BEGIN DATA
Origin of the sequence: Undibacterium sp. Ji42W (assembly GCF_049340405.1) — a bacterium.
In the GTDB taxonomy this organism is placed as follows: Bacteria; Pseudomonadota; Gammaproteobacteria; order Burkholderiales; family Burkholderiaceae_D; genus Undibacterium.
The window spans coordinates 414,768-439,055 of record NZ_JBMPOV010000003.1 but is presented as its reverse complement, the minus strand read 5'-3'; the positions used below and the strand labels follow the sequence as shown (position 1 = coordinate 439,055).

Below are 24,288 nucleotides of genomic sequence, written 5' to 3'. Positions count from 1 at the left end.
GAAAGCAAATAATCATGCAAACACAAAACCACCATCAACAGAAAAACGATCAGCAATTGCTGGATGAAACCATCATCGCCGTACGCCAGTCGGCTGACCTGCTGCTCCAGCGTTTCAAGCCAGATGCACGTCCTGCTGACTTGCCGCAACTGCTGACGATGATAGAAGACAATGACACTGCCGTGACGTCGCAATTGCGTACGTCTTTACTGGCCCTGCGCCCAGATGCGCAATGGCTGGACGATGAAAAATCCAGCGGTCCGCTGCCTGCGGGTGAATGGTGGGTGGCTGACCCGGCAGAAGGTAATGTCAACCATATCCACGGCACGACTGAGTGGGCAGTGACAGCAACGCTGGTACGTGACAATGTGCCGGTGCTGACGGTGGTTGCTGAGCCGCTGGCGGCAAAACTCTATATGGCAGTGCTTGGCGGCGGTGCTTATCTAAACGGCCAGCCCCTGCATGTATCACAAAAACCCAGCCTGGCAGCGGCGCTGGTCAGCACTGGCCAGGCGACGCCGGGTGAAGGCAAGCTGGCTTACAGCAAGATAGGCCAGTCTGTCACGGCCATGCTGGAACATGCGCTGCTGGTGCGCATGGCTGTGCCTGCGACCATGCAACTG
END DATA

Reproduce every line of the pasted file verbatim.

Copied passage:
Origin of the sequence: Undibacterium sp. Ji42W (assembly GCF_049340405.1) — a bacterium.
In the GTDB taxonomy this organism is placed as follows: Bacteria; Pseudomonadota; Gammaproteobacteria; order Burkholderiales; family Burkholderiaceae_D; genus Undibacterium.
The window spans coordinates 414,768-439,055 of record NZ_JBMPOV010000003.1 but is presented as its reverse complement, the minus strand read 5'-3'; the positions used below and the strand labels follow the sequence as shown (position 1 = coordinate 439,055).

Below are 24,288 nucleotides of genomic sequence, written 5' to 3'. Positions count from 1 at the left end.
GAAAGCAAATAATCATGCAAACACAAAACCACCATCAACAGAAAAACGATCAGCAATTGCTGGATGAAACCATCATCGCCGTACGCCAGTCGGCTGACCTGCTGCTCCAGCGTTTCAAGCCAGATGCACGTCCTGCTGACTTGCCGCAACTGCTGACGATGATAGAAGACAATGACACTGCCGTGACGTCGCAATTGCGTACGTCTTTACTGGCCCTGCGCCCAGATGCGCAATGGCTGGACGATGAAAAATCCAGCGGTCCGCTGCCTGCGGGTGAATGGTGGGTGGCTGACCCGGCAGAAGGTAATGTCAACCATATCCACGGCACGACTGAGTGGGCAGTGACAGCAACGCTGGTACGTGACAATGTGCCGGTGCTGACGGTGGTTGCTGAGCCGCTGGCGGCAAAACTCTATATGGCAGTGCTTGGCGGCGGTGCTTATCTAAACGGCCAGCCCCTGCATGTATCACAAAAACCCAGCCTGGCAGCGGCGCTGGTCAGCACTGGCCAGGCGACGCCGGGTGAAGGCAAGCTGGCTTACAGCAAGATAGGCCAGTCTGTCACGGCCATGCTGGAACATGCGCTGCTGGTGCGCATGGCTGTGCCTGCGACCATGCAACTG